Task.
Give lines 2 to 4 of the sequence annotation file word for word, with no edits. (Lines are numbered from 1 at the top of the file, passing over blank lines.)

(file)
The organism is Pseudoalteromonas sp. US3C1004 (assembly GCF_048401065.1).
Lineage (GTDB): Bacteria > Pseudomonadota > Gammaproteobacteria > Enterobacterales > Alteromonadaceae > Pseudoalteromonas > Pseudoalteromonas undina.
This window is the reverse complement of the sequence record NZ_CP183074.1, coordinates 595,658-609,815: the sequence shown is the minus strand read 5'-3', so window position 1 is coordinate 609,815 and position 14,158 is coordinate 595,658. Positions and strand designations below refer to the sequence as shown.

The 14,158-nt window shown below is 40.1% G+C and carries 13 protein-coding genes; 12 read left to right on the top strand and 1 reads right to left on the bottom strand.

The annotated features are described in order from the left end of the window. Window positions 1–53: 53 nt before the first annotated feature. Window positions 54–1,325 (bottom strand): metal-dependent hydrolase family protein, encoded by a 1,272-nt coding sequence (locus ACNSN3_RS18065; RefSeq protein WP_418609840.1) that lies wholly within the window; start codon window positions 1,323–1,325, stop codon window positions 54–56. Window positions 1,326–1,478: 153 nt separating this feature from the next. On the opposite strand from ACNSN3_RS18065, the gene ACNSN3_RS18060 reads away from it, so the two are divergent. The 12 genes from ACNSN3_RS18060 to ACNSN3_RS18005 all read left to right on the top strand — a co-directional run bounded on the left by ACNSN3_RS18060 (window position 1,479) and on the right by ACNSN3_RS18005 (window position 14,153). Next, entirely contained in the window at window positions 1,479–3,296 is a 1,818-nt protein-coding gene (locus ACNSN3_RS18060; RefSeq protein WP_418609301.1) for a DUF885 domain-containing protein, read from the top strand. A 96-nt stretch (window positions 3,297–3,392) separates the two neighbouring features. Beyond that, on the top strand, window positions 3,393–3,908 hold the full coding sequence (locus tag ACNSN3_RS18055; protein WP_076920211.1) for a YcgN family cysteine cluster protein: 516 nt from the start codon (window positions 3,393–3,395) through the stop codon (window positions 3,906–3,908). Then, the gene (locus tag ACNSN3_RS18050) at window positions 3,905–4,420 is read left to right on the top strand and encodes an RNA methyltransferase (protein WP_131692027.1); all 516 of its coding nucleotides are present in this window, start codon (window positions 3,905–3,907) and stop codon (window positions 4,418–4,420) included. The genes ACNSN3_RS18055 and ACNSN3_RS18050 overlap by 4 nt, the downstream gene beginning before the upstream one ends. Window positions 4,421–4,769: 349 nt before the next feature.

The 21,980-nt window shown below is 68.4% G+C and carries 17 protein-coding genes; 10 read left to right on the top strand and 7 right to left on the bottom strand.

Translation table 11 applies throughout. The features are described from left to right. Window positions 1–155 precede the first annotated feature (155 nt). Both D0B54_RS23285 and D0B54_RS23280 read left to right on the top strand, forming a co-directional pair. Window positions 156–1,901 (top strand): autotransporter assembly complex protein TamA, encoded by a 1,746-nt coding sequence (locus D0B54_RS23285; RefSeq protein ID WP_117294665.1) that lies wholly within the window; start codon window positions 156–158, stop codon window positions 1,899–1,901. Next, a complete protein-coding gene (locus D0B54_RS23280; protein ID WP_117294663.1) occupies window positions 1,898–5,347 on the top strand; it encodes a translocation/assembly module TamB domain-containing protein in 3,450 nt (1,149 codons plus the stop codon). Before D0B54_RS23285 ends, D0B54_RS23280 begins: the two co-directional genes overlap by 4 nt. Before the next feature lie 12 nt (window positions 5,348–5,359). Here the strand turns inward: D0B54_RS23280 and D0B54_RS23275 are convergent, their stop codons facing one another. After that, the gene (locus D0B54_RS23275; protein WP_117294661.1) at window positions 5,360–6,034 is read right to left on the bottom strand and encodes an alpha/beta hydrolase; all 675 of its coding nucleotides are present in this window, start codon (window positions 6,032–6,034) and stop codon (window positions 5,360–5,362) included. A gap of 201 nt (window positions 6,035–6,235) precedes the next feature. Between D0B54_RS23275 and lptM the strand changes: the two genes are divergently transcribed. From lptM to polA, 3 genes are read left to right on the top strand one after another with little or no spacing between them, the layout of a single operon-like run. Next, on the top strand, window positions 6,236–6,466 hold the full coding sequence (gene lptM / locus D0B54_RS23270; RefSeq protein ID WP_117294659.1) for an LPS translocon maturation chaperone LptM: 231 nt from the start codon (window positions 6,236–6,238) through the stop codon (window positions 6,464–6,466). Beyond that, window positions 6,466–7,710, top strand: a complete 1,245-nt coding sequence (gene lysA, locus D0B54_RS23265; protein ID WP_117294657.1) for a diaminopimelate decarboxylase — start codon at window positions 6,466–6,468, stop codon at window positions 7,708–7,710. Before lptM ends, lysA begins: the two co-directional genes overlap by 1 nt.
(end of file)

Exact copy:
Lineage (GTDB): Bacteria > Pseudomonadota > Gammaproteobacteria > Enterobacterales > Alteromonadaceae > Pseudoalteromonas > Pseudoalteromonas undina.
This window is the reverse complement of the sequence record NZ_CP183074.1, coordinates 595,658-609,815: the sequence shown is the minus strand read 5'-3', so window position 1 is coordinate 609,815 and position 14,158 is coordinate 595,658. Positions and strand designations below refer to the sequence as shown.

The 14,158-nt window shown below is 40.1% G+C and carries 13 protein-coding genes; 12 read left to right on the top strand and 1 reads right to left on the bottom strand.